Analgesic nephropathy pathophysiology

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Editor-In-Chief: C. Michael Gibson, M.S., M.D. [1] Associate Editor(s)-in-Chief: Shakiba Hassanzadeh, MD[2]


The pathogenesis of analgesic nephropathy caused by phenacetin may be due to several reasons. Toxic metabolites of phenacetin cause capillary sclerosis in the renal medulla, which results in renal papillary necrosis, tubulointerstitial nephropathy and cortical atrophy. Renal ischemia and renal papillary necrosis may be result from the methemoglobinemia caused by phenacetin. Additionally, It has been reported that the concentration of phenacetin is higher at the papillary which is suggestive of direct damage to the renal papillary cells. Although non-phenacetin analgesics (such as NSAIDs, aspirin and acetaminophen) or their combinations have been reported in some studies as causes to analgesic nephropathy, but there is insufficient evidence that suggests these drugs cause analgesic nephropathy.


  • There is a strong association between phenacetin and analgesic nephropathy.[1]
  • The classic analgesic nephropathy is disappearing after the removal of phenacetin from the markets over 30 years ago.[2]
  • Although non-phenacetin analgesics (such as NSAIDs, aspirin and acetaminophen) or their combinations have been reported in some studies as causes to analgesic nephropathy, but there is insufficient evidence that suggests these drugs cause analgesic nephropathy.[3][4]

Phatogenesis of Analgesic Nephropathy Caused by Phenacetin

Phatogenesis of Renal Papillary Necrosis Caused by Acetaminophen

Phatogenesis of Renal Papillary Necrosis Caused by NSAIDs and Aspirin

Gross Pathology

On gross pathology, the following findings are found in analgesic nephropathy:[11]

Microscopic Pathology

On microscopic histopathological analysis, the following are seen in analgesic nephropathy:[11]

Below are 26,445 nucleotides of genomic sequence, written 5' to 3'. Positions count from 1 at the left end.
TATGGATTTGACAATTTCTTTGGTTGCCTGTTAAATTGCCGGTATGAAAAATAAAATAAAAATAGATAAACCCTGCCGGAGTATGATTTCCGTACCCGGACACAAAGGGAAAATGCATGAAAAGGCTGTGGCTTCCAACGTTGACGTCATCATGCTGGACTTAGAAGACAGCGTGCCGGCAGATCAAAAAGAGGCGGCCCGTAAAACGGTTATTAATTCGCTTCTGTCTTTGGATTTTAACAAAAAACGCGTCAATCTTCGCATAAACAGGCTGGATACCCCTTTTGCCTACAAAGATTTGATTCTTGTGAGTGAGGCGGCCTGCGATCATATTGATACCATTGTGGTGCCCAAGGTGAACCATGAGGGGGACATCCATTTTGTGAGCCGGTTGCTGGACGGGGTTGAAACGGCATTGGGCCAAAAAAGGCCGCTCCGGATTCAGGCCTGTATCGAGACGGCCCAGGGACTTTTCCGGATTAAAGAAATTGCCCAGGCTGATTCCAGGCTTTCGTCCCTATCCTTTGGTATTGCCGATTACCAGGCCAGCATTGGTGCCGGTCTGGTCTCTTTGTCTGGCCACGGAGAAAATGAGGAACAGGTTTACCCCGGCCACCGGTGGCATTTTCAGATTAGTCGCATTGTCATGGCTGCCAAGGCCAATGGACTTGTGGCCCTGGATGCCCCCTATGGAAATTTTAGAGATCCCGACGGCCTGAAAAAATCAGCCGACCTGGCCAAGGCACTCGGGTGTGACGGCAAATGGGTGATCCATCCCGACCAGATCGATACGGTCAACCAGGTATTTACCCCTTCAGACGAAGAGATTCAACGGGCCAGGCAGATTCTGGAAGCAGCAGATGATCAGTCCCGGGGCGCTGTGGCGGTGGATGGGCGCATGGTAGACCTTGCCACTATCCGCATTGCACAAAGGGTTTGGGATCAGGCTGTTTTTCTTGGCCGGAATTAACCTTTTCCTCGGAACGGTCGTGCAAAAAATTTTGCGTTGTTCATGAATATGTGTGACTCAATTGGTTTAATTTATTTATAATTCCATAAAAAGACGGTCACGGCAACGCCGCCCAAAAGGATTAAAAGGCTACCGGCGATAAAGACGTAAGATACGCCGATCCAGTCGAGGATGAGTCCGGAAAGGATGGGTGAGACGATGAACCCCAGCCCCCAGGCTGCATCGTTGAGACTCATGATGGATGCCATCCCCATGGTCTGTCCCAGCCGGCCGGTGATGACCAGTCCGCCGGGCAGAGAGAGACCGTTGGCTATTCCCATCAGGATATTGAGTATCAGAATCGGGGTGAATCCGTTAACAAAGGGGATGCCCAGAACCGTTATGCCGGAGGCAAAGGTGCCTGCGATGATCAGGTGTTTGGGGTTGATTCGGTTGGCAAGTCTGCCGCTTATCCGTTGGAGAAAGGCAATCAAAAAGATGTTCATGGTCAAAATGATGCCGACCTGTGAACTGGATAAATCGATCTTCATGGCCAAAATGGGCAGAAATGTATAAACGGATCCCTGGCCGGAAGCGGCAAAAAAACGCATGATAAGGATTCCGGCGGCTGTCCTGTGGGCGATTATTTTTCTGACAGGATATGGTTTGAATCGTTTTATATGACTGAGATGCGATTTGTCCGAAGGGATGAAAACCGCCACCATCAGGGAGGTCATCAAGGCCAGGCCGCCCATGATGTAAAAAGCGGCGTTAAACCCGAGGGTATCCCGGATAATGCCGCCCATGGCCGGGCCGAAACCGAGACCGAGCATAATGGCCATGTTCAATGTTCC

Immunofluorescent Microscopy

On immunofluorescent microscopy, the following findings are seen:[11]

  • Segmental lesions show coarse blobs of C3
  • Membranous lesions show granular deposits of IgG and C3 along glomerular capillary loops (epimembranous distribution)
  • Arteries may be normal or show nephrosclerosis


  1. Yaxley J (2016). "Common Analgesic Agents and Their Roles in Analgesic Nephropathy: A Commentary on the Evidence". Korean J Fam Med. 37 (6): 310–316. doi:10.4082/kjfm.2016.37.6.310. PMC 5122661. PMID 27900067.
  2. 2.0 2.1 Mihatsch MJ, Khanlari B, Brunner FP (2006). "Obituary to analgesic nephropathy--an autopsy study". Nephrol. Dial. Transplant. 21 (11): 3139–45. doi:10.1093/ndt/gfl390. PMID 16891638. Unknown parameter |month= ignored (help)
  3. Feinstein AR, Heinemann LA, Curhan GC; et al. (2000). "Relationship between nonphenacetin combined analgesics and nephropathy: a review. Ad Hoc Committee of the International Study Group on Analgesics and Nephropathy". Kidney Int. 58 (6): 2259–64. doi:10.1046/j.1523-1755.2000.00410.x. PMID 11115060. Unknown parameter |month= ignored (help)
  4. Delzell E, Shapiro S (1998). "A review of epidemiologic studies of nonnarcotic analgesics and chronic renal disease". Medicine (Baltimore). 77 (2): 102–21. doi:10.1097/00005792-199803000-00003. PMID 9556702.
  5. Mihatsch MJ, Hofer HO, Gudat F, Knüsli C, Torhorst J, Zollinger HU (1983). "Capillary sclerosis of the urinary tract and analgesic nephropathy". Clin. Nephrol. 20 (6): 285–301. PMID 6641031. Unknown parameter |month= ignored (help)
  6. Gault MH, Shahidi NT, Barber VE (1974). "Methemoglobin formation in analgesic nephropathy". Clin Pharmacol Ther. 15 (5): 521–7. doi:10.1002/cpt1974155521. PMID 4827469.
  7. 7.0 7.1 Bluemle LW, Goldberg M (1969). "Renal accumulation of salicylate and phenacetin: possible mechanisms in the nephropathy of analgesic abuse". J Clin Invest. 47 (11): 2507–14. doi:10.1172/JCI105932. PMC 297415. PMID 5813230.
  8. 8.0 8.1 Duggin GG (1996). "Combination analgesic-induced kidney disease: the Australian experience". Am. J. Kidney Dis. 28 (1 Suppl 1): S39–47. PMID 8669429. Unknown parameter |month= ignored (help)
  9. 9.0 9.1 Sabatini S (1996). "Pathophysiologic mechanisms in analgesic-induced papillary necrosis". Am J Kidney Dis. 28 (1 Suppl 1): S34–8. doi:10.1016/s0272-6386(96)90567-3. PMID 8669428.
  10. Beyer KH, Gelarden RT (1978). "Renal concentration gradients of salicylic acid and its metabolic congeners in the dog". Arch Int Pharmacodyn Ther. 231 (2): 180–95. PMID 25632.
  11. 11.0 11.1 11.2 Nanra RS (1980). "Clinical and pathological aspects of analgesic nephropathy". Br J Clin Pharmacol. 10 Suppl 2: 359S–368S. doi:10.1111/j.1365-2125.1980.tb01824.x. PMC 1430193. PMID 7002190.

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